The Perfect Storm
November 14, 2010 by staff
The Perfect Storm, (AP) – Aggravated Chinese truck drivers parked for hours to buy rationed diesel Monday as shortages blamed on a government conservation campaign and possible hoarding by state oil companies disrupted industry and trade.
Supplies ran low after thousands of factories bought diesel generators to cope with power cuts imposed by authorities to meet energy-saving goals. That boosted already strong fuel demand amid rapid economic growth and complaints that major suppliers are withholding diesel to pressure Beijing to raise government-set retail prices.
In the southwestern city of Chongqing, truck driver Peng Yun was just back from what should have been a three-day trip to neighboring Yunnan province. He said it stretched to five days after he had to stop six times for a partial tank of fuel.
“In one place the filling station ran out, so I had to wait overnight until they had diesel again the next day,” said Peng, 24. “Now I dare not drive that far because I can’t get diesel.”
The shortages are symptomatic of the costly side effects of the communist government’s crude tools for regulating a complex, fast-changing economy.
Local authorities imposed rolling blackouts on factories in August after Beijing called for efforts to curb surging energy demand, pollution and emissions of climate-changing greenhouse gases. That came after a campaign to make China’s energy-guzzling economy more efficient suffered setbacks early this year due to due to a stimulus-fueled boom in steel, cement and other heavy industry.
Diesel supplies already were tighter than usual after refineries shut down in August and September for maintenance and demand from farmers and fishermen rose, said Tom Reed, London-based Asia energy editor at Argus Media, an energy news agency.
“It’s kind of a perfect storm” that caused “a significant squeeze on the wholesale market,” Reed said.
Fuel shortages were reported in areas from Dalian, a northeastern port, to Hangzhou on the east coast and Kunming in the southwest.
Some Chinese media and industryanlysts blamed the shortages on China’s major state-owned oil companies, PetroChina and Sinopec. They said the companies are withholding supplies while they wait for Beijing to boost retail prices that were left unchanged while global crude costs climbed from $70 a barrel at the start of the summer to nearly $90 now.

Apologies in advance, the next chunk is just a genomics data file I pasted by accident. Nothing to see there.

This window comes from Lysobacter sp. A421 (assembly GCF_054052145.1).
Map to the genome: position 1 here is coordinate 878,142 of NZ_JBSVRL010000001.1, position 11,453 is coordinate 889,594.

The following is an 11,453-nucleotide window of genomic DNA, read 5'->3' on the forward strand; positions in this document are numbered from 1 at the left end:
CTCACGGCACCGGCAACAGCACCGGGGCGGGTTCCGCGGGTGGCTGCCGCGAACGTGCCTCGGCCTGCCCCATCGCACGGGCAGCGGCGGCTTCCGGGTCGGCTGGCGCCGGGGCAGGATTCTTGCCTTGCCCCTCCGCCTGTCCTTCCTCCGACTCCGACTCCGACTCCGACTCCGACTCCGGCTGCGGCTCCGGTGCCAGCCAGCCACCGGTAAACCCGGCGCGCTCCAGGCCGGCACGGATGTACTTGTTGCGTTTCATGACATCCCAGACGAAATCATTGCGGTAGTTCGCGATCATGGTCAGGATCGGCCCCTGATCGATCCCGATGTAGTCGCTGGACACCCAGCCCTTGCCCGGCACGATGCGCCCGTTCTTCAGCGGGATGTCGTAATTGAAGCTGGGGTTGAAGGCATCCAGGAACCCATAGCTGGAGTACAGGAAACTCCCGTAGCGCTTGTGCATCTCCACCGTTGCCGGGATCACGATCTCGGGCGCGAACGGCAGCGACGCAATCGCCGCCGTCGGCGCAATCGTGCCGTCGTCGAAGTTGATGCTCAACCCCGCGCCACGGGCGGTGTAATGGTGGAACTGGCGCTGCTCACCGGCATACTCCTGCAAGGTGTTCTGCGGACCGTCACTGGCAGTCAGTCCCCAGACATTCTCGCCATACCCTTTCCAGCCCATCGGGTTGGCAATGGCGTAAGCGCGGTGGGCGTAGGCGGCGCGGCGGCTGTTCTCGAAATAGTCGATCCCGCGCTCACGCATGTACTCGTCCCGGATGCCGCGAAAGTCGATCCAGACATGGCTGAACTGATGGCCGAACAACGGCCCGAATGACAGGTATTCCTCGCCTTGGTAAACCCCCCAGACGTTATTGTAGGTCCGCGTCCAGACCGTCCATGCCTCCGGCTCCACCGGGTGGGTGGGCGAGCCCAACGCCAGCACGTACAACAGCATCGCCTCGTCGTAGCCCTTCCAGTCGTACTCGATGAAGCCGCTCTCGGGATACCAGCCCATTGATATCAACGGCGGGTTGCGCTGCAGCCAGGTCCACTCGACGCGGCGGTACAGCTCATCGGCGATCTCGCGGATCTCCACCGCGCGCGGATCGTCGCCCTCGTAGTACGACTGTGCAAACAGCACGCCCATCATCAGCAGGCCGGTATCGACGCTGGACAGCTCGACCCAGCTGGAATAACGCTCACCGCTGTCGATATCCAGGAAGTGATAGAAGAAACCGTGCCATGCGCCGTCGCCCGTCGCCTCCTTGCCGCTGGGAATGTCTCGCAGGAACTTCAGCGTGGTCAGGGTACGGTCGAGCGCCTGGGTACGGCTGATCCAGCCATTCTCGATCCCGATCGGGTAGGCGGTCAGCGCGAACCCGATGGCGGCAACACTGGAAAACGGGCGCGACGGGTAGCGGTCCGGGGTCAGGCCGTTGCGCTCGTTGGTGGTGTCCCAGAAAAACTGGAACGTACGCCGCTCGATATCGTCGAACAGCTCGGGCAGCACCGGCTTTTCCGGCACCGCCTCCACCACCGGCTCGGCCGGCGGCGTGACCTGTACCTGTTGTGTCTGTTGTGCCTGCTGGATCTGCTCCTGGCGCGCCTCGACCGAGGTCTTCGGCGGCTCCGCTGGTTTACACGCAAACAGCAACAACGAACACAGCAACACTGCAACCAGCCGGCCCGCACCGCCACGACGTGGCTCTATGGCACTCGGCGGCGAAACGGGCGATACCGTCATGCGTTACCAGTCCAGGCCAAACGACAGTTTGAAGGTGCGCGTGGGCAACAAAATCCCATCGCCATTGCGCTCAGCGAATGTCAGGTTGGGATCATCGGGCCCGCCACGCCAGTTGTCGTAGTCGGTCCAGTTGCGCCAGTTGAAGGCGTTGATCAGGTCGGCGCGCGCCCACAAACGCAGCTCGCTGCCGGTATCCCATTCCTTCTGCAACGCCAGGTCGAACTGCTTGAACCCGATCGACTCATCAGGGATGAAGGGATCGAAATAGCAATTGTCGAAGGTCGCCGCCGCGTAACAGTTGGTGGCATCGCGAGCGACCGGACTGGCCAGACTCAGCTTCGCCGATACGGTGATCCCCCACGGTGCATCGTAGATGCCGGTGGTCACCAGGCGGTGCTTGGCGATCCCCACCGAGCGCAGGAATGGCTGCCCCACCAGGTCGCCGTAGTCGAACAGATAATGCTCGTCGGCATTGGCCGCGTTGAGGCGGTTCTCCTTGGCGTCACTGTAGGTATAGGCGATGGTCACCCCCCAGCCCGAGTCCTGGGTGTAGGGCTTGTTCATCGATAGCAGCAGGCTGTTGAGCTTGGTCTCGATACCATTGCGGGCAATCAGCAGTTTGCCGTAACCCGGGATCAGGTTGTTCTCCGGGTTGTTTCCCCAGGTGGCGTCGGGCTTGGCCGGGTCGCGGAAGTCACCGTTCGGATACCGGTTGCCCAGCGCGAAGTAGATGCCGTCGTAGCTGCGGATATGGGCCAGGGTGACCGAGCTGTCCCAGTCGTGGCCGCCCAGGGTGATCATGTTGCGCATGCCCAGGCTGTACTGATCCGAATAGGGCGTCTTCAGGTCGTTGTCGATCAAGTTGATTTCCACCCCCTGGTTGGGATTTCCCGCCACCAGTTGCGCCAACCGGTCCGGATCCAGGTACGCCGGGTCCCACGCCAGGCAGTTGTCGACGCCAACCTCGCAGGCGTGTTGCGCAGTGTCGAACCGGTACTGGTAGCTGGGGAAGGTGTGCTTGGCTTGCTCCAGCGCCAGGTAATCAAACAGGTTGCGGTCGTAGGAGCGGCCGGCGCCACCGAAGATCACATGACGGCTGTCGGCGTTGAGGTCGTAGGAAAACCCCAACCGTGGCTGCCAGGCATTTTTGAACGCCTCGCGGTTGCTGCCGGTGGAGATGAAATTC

PetroChina and Sinopec are “stockpiling diesel in an attempt to blackmail the NDRC (China’s main planning agency) into announcing another price rise,” said Zhao Jingmin, an oilanlyst for the industry website Chinachemnet.com.
Phone calls to the press offices of PetroChina and Sinopec were not answered.
The NDRC, or National Development and Reform Commission, and its energy agency did not immediately respond to questions about what the government was doing to restore normal diesel supplies.
China’s economy regularly is disrupted by government intervention in energy industries.
In 2007, the country suffered gasoline shortages after refiners cut production in response to price controls. The next year, parts of China shivered through blackouts in bitter winter cold after the government froze power prices, prompting utilities to cut expenses by letting coal stockpiles run low.
The refinery shutdown was prompted in part by government orders to upgrade facilities after a July pipeline explosion in Dalian dumped crude into the sea, said Liao Kaishun, an oilanlyst for the firm C 1 Energy.
The overhaul “reduced the monthly transport of diesel fuel from northern to southern China by at least hundreds of thousands of tons,” Liao said.
The shortages will ease if refiners make good on promises to raise output, said Argus Media’s Reed. He said China is likely to fill the gap temporarily with imports, which would benefit refiners elsewhere in Asia.
In Shanghai, China’s business center and busiest port, deliveries by Tianbang Logistics Co., a trucking company, have been delayed by two days while its drivers wait in line to buy fuel, according to a dispatcher there.
“Our clients are not happy at all,” said the dispatcher, who would give her name only as Miss Xun. “We don’t have any way to solve it so far.”
In environmental terms, the power cuts have backfired by prompting factory managers to buy dirtier, more expensive diesel generators.
“The only solution is to begin supplying more power,” said Citigroup economist Ken Peng.
In southern China, more than 2,000 privately owned filling stations China have run out of diesel, the government’s Xinhua News Agency reported, citing the China Chamber of Commerce for the Petroleum Industry.
Others limited drivers to a half-tank or less or served only regular customers, according to drivers and news reports. Xinhua cited one driver who got extra fuel by slipping a filling station employee a 50 yuan ($7) tip.
Truckers from out of town were stuck Monday in Changsha, in Hunan province in southern China, because they cannot find fuel, according to Rednet.net, a news website run by the provincial government.
An employee of a Changsha filling station, who would give only his surname, Xie, said the station last obtained diesel on Oct. 26. He said it limited sales to 30 liters (eight gallons) per customer but quickly ran out.
In Kunming, “you are lucky if you can get fuel after lining up for five hours,” said a report on 163.com, another news website.
“We all know the final result will be a price rise so why not does it directly?” said one unsigned note on 360che.com, an Internet bulletin board for truckers. “Why make us wait for a whole night at a gas station?”
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